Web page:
For trappers, the value of a pelt has soared, from under $100 in 2000 to more than $1,400 for top-quality items. Just as the Gold Rush drew a flood of greenhorns into the mountains in the mid-19th century, so too has the prospect of striking it rich in fur drawn novice trappers into the countryside today. Although average prices dropped below $400 last year, bobcat pelts remain one of the most valuable wildlife products in America.
Most of those pelts, though, don’t stay in America, where fur has fallen out of fashion because of concerns about cruelty and pressure from animal advocacy groups.

What’s fueling the market now are buyers in China, Russia, Europe and other parts of the world where fur is a symbol of wealth and power, where luxury garments made from the pelts of 30 to 40 animals sell for $50,000 to $150,000. The number of bobcat pelts exported from the U.S. has quadrupled in recent years, climbing to more than 65,000 in 2013, according to the Convention on International Trade in Endangered Species of Wild Fauna and Flora.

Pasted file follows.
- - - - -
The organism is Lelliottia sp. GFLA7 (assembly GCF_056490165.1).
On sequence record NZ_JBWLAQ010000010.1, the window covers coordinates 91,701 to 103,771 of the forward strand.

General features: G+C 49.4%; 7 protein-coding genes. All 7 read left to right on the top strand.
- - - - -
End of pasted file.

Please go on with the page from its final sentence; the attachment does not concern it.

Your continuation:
I wanted to know more about that trade, to connect the dots from the wide-open spaces out West where bobcats are caught and killed to the high-end fur stores overseas where eye-popping bobcat attire is sold. What I discovered was a world of stunning scenery and searing pain, a landscape where bobcats and other animals are captured with a device so hazardous that it is outlawed in more than 80 nations, from Austria to Zimbabwe: the steel-jaw trap.
Traps work by slamming shut on the paw or leg of an animal and holding it until a trapper arrives. Often, they are instruments of torture. Bones can be broken. Tendons are torn. Flesh is frayed. Some animals break free by chewing or twisting off a paw or limb. {Click HERE to read the full story}

Trapper Larry Gogert, shown holding fox and coyote pelts, says trapping is less cruel than the natural world. “If you didn’t catch them, they’ll suffer. Something else will kill them,” he said. Credit: Max Whittaker for Reveal

The home page for the Michael’s Furs/Montana Fur Traders website features a woman swaddled in pelts. Credit: Michaelsfurs.com